The worst strategy is a passive aggressive approach that utilizes subtle, vague offhand comments that allude to a specific issue. If there is a problem, lay it out directly and explicitly, leaving no room for misinterpretation. ‘Softening the blow’ will make the problem worse, not better.
Everyone wants to know the limits of what is acceptable. Be clear about where that line stands. By being explicit, that line becomes more and more defined.
Is your feedback fair? Is your feedback honest? Are you accurately describing the situation? Are you nitpicking, or providing real feedback that will make a positive difference? If the feedback is about a real performance problem, the swimmer will be receptive. Upon consistently receiving negative feedback that’s just fluff, swimmers start to tune it out. They become resentful. At the same time, providing unwarranted positive feedback can be just as problematic. Swimmers know the difference between praise and BS.
Fair can also be in the context of the nature of feedback. A simple heuristic is to provide feedback about the action, not about the person. There is a big difference between ‘that was a lazy effort’ and ‘you are a lazy person’. In the former case, you are providing feedback about a specific action. In the latter case, you are making a value judgment about an inalterable aspect of who someone is. How do you expect these two forms of feedback will be received? How will each statement leave the swimmer feeling? Which will better get the change YOU want? Swimmers are people. Remember it.
As problematic as a lack of accountability, inconsistent accountability is potentially even more damaging because swimmers learn they don’t have to listen. If you are going to require a specific behavior, skill, etc, you need to require it all the time. If you are inconsistent with what you require, individuals will interpret that to mean that the standards aren’t absolute. Consciously or not, they’ll test what they can get away with. Eventually, when a swimmer doesn’t feel like doing something, they won’t. The more often this happens, the harder it will be to actually create real change.
Swimmers want to know what’s expected and they want to know it’s expected all the time. When standards are inconsistent, swimmers have to use their own willpower to reach those standards because they have to hold themselves accountable. When they KNOW what’s expected, they can just execute because there is no ambiguity.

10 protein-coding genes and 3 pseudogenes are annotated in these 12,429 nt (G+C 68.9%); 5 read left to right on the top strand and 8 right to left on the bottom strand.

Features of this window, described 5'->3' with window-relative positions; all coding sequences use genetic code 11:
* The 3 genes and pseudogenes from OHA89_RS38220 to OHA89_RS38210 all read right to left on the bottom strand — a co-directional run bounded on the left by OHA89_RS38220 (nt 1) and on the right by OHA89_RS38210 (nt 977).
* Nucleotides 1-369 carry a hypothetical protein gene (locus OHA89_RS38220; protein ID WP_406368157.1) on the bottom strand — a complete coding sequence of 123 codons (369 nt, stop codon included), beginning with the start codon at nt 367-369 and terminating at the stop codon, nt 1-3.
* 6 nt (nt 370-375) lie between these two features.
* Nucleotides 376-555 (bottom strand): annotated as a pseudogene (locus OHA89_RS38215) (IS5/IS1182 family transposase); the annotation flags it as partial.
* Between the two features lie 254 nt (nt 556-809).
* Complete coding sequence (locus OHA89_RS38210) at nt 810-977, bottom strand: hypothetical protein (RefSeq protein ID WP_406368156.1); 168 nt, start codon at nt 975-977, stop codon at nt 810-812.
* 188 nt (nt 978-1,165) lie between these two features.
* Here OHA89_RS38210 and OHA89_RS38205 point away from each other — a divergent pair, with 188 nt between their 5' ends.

If you can’t be consistent with creating accountability around certain behaviors, don’t require them in the first place.
Consistently is not only important for specific behaviors. Consistency is important across individuals as well. It takes no time at all for swimmers to realize that standards are not being enforced consistently. Once that happens, even the most accurate feedback will not be received well. Consistency is critical.
No matter how well we provide accountability feedback, it’s effectiveness will ultimately be dictated by how that feedback is received and perceived by the swimmer.
How can we improve how feedback is received? In this case, it’s not what we do in the moment, but how we behave over time that will improve how feedback is received.
‘No one cares how much you know, until they know how much you care.’
Trite, over-used, and completely true. Everything you say and everything you do is demonstrating your ability to relate to and care about your swimmers.
What is your track record of caring about people, both as a team and for specific individuals?
This track record will dictate how your messages are received. If people don’t think you care or don’t take the time to relate to them as people, your message will be met with suspicion and hesitancy. In contrast, individuals are willing to hear the uncomfortable truth, when they KNOW it is well-intentioned because they know you care.
There are many ways to show that you care. Rather than identifying those strategies here, I’d like offer a simple suggestion. Try to ACTUALLY care about your swimmers. If you actually care, this will come across in your words, your behavior, and your interactions.
Coaches are in the difficult position of requiring swimmers to perform necessarily unpleasant tasks to achieve goals weeks, months, and even years in the future. This is particularly difficult in times where swimmers REALLY don’t want to perform a particular training task to a designated standard, yet the coach realizes the task is required to accomplish long-term goals.
This dynamic creates tension between coaches and swimmers when it appears that goals are misaligned. This tension can be defused by the same processes of caring and relating to the swimmers as people. The more swimmers know that coaches actually care about them as people and understand that the coach has their best interest in mind, the more receptive they will be to challenges and frank feedback. They KNOW it is well-intentioned and aimed at HELPING the swimmer.
To be an effective coach, you must directly challenge swimmers and require high standards of performance, especially at times when it is most difficult for swimmers to be held accountable. At the same time, coaches must be able to relate to their swimmers as people, and truly care about who they are and what they are working to accomplish. Many coaches are proficient at either of these skills. However, very few have mastered both. Those that have are the master coaches we all look up to.
*All of the above applies to providing feedback and accountability to ANYONE.
Many of the ideas described here were originally described in or inspired by the following books. They are well worth the time and effort to read.